Surnames and dit/dite names Found in Parish Records: click on the link to download a PDF containing links to online databases that explain as well as help you research these name variations.
Examples of French and French-Canadian Parish Records:
Gail Moreau-DesHarnais' three-part series of articles about French and French-Canadian Parish Records should be read by all! In the articles, Gail provides the reader with numerous examples of parish records. For each record, Gail presents you with an image, a transcription, and a translation of the act.
Sandra Goodwin's Podcasts:
The Drouin Collection:
Disecting a French-Canadian Burial Record:
Canon Law and Latin Records:
Articles and Research Guides:
Places within the Church of Ste. Anne de Détroit where People Were Buried, by Suzanne Boivin Sommerville
Who and What Were the Panis Indians Buried from Ste. Anne de Detroit?, by Suzanne Boivin Sommerville
See our Land and Census' Page for the annnotation to the 1762 census which lists the slaveowners in 1762.
See our Individuals or Families' Page for Loraine DiCerbo's article The Excommunication of Louis Gonzague Deshêtres and Louise Beaulieu. In this article, Suzanne Boivin Sommerville explains the concept of marriages à la Gaumine.
See our Research Guides page for a guide to researching parish and other records in Québec, the Detroit River Region, and Michigan, including the handouts from our 8 November 2014 meeting.
Gail Moreau-DesHarnais’ Series of Articles Transcribing and Translating the Confirmation Records in the St. Lawrence Settlements:
Gail Moreau-DesHarnais’ Series of Articles Transcribing and Translating the Burial Records in the Detroit River Region through 1805:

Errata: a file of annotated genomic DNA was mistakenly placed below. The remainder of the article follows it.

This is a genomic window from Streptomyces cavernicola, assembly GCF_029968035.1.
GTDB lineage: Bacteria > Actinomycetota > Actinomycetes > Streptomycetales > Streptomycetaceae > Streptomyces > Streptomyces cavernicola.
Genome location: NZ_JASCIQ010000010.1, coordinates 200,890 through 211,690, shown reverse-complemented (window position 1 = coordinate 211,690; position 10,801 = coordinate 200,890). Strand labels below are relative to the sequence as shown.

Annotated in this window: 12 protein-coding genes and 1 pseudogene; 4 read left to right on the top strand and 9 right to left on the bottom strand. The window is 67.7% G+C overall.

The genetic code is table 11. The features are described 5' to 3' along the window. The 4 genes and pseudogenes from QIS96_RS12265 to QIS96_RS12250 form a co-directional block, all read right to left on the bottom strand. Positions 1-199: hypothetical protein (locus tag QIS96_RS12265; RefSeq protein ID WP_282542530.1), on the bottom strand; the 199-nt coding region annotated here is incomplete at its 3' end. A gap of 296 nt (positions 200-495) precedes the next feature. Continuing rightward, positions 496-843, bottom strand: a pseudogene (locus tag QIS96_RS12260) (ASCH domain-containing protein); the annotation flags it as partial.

Gail Moreau-DesHarnais’ series of articles which translate and transcribe all (including Native Americans and slaves) of the burials in the Detroit River Region from 1706 to 1805 is one of the most significant contributions to our knowledge of the residents of the region. Names have been transcribed exactly as they appear in the original records with standardized names in brackets if necessary. The following additional information is included in each entry if it is part of the original parish records: date of death if different than the burial date, the deceased’s age, the name of the spouse or parents, the burial location, the witnesses, officiating priest, and comments by the officiating priest. Footnotes provide additional information to many entries; these footnotes often correct previously published information. These articles were originally published in Michigan’s Habitant Heritage (MHH) between April 2010 and January 2013.
Loraine DiCerbo's Photo of the Altar at Ste. Anne's
Loraine DiCerbo's photo of the Interior of Assumption Church
St. Jean Baptiste (present-day Amherstburg, Ontario) and St. Pierre / Peter (present-day Tilbury, Ontario): Burials to 1805
Barbara Fried’s photo of the flowers at the 18 July 2015 Novena Mass at Ste. Anne’s. See the Plaque and Memorial Page for Suzanne Boivin Sommerville’s explanation of the flowers chosen.
Ste. Anne de Detroit's Interior - Photographed by Loraine DiCerbo
The cornerstone for the church was laid in 1886.
See their website for additional history regarding Ste. Anne's
In July of every year, Ste. Anne's Church holds a series of Novena Masses to Ste. Anne celebrating the rich cultural diversity of the Catholics in the Archdiocese of Detroit. The French Mass is always held on a Saturday. Members of the French-Canadian Heritage Society of Michigan enter the Church prior to the Mass, bearing flags celebrating our history in New France, Detroit, and Michigan. A reception is held after the Mass with light refreshments. The 2015 French Mass was held on 18 July at 7:00 p.m.